Do you agree with the view that between the years 1884 and 1914, the Liberal Party had no real interest in women’s suffrage?
In the early years, the campaign to enfranchise women was undoubtedly endorsed by the Liberals - Do you agree with the view that between the years 1884 and 1914, the Liberal Party had no real interest in women’s suffrage? introduction. The general election of 1906 resulted in a Liberal landslide and with this victory, the hopes of all those pressing for the enfranchisement of women were raised high. The party’s initial huge majority gave the government the power to enfranchise votes for women. However, the Liberals were apprehensive and no more willing than its Conservative predecessors to support the cause of women’s suffrage because of their fear that property-owning women would vote Conservative. Although many members of the Liberal Party were privately supportive of women’s suffrage including the influential David Lloyd George this was not in concord with the main party line.
This essay will argue source 17’s claim that the Liberal Party did not ‘care a straw’ for women’s suffrage. Firstly, the Liberal party were not dedicated to women’s suffrage and time after time, women were led to believe that votes for women were achievable, only to be let down and humiliated. This can be seen in the response to various reform bills. Before 1906, none of the bills for the enfranchisement of the women were introduced by the government but by individual members. Indeed, all these bills failed during this period due to a lack of government support and refusal for parliamentary time to debate this issue. For example the government refused to support an amendment to a Plural Voting Bill in 1906 which would have enfranchised a number of propertied women. Moreover, in 1910 when the First Conciliation Bill passed its second reading it failed because the government failed to grant it parliamentary time and in 1911 when the Second Conciliation Bill passed its second reading Asquith announced that he preferred to support manhood suffrage.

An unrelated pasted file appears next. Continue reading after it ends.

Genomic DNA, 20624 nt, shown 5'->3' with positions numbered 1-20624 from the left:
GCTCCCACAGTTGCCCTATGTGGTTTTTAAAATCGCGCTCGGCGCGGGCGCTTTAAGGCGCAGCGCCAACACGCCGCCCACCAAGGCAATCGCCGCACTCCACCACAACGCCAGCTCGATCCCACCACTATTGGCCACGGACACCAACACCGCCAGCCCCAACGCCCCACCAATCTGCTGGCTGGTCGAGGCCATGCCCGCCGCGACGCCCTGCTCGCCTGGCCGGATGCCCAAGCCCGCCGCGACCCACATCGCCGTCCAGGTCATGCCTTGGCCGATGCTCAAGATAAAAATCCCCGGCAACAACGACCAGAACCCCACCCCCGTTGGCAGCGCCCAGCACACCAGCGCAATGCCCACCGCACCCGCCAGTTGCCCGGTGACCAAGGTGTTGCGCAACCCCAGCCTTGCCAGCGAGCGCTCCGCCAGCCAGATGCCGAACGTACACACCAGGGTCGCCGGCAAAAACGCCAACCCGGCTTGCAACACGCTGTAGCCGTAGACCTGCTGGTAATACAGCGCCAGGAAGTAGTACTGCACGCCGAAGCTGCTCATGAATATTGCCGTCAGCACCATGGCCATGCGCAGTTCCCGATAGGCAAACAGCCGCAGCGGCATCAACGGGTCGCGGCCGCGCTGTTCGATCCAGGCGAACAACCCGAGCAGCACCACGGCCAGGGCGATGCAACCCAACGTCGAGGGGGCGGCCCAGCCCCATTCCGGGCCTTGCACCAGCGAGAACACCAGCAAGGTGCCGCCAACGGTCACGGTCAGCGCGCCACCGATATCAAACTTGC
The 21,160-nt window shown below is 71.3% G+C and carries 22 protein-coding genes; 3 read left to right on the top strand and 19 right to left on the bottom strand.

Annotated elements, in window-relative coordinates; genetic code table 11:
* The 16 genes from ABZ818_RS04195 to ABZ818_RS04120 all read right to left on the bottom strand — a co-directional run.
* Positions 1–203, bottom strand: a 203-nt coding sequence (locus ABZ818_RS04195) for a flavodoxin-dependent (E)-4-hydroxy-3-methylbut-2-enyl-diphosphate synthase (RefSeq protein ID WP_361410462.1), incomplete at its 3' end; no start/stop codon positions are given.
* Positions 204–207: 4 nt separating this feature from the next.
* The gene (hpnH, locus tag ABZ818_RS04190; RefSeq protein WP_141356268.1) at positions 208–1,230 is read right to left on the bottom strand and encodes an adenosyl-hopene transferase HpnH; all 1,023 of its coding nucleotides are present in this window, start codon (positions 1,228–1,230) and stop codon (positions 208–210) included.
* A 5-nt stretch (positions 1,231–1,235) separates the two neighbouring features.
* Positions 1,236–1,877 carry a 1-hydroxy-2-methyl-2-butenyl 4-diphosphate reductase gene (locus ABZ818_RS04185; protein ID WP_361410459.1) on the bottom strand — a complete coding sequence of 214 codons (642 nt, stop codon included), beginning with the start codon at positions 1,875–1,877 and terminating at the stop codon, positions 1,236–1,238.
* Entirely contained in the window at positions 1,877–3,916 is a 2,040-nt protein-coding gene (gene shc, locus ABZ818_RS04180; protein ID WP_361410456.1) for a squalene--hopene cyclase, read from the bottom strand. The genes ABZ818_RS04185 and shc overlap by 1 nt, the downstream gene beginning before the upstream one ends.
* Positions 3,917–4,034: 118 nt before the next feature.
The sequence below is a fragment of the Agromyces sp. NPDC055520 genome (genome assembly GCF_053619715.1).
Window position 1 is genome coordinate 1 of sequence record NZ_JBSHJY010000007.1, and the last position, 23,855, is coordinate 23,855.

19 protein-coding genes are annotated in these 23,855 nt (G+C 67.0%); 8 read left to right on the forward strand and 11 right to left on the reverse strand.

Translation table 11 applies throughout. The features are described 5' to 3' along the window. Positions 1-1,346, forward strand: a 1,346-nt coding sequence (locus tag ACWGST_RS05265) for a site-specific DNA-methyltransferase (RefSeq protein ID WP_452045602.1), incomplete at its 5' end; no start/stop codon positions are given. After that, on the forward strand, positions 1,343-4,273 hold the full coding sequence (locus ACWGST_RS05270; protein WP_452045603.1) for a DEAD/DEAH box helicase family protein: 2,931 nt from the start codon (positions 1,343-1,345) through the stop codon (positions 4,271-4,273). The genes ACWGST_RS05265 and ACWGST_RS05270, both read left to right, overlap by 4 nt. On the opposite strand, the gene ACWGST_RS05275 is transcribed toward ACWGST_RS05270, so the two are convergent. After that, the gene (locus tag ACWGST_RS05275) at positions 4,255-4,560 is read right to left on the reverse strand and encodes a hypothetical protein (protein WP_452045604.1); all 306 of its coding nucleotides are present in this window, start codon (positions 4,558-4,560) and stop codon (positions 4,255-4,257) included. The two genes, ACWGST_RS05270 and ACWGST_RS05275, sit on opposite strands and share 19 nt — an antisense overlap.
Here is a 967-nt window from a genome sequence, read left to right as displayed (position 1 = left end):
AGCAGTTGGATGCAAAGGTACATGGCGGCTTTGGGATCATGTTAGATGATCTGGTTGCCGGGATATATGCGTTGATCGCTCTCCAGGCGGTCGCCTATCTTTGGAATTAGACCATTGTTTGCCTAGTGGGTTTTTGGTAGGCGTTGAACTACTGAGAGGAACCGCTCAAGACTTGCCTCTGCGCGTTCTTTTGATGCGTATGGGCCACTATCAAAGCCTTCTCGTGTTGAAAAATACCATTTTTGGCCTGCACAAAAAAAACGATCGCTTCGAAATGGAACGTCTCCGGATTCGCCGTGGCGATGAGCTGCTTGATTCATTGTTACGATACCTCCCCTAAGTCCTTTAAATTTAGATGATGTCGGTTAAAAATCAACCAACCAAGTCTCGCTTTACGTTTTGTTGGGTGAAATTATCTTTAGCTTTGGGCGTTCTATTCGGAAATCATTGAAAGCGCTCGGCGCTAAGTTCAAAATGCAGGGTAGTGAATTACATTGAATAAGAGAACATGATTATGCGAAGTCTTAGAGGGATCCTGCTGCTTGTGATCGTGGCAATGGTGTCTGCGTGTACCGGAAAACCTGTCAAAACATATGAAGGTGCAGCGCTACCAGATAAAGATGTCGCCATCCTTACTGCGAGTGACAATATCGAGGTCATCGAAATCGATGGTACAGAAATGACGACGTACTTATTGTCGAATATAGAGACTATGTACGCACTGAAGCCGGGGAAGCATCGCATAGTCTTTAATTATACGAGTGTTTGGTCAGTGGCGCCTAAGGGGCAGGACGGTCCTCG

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These failures and lack of government support for the Conciliation Bills suggest that the Liberal Party may not have had any real interest in women’s suffrage as they failed to dedicate parliament time to debating it which puts forth the idea that they did not consider it to be an important issue. Nonetheless, the fact that several of the reform bills even made it to the Second Reading puts forth the idea that women’s suffrage was not completely disregarded by the Liberal Party and thus to some extent perhaps the Liberal Party were concerned. Additionally, Gladstone was also ambivalent over the idea of women’s suffrage and sometimes raised women’s hopes by speaking in favour of female suffrage. However, he opposed a women’s suffrage amendment to the 1884 Reform Bill claiming that it might jeopardise its successful passing. In Source 17, Lydia Becker who was one of the most ardent supporters of female suffrage possibly takes Gladstone’s rejection as a Liberal rejection and explicitly argues, the Liberal Party did not ‘care a straw for the interests and wishes of women,’ which suggests that she is frustrated with the hypocritical behaviour of the Liberal Government and that they were not serious about women’s suffrage but only making a ‘mockery’ out of them; this is because they did not act upon their words. Becker could also be frustrated at the hostility of Prime Minister Asquith who obstructed every move towards accepting votes for women. More than any other person, it was the determination of Asquith that prevented the Liberal Party from becoming the party to enfranchise women. It was his opposition to votes for women that made the various reform bills fail to be enacted. For example, in 1909 Asquith refused to support the Women’s Suffrage Bill, which ultimately led to its failure. He believed that a women’s place was in the home and was strongly against giving women the vote. His views may also be taken as a Liberal Party vision on the whole and thus implying that the Liberal government was not interested in female suffrage.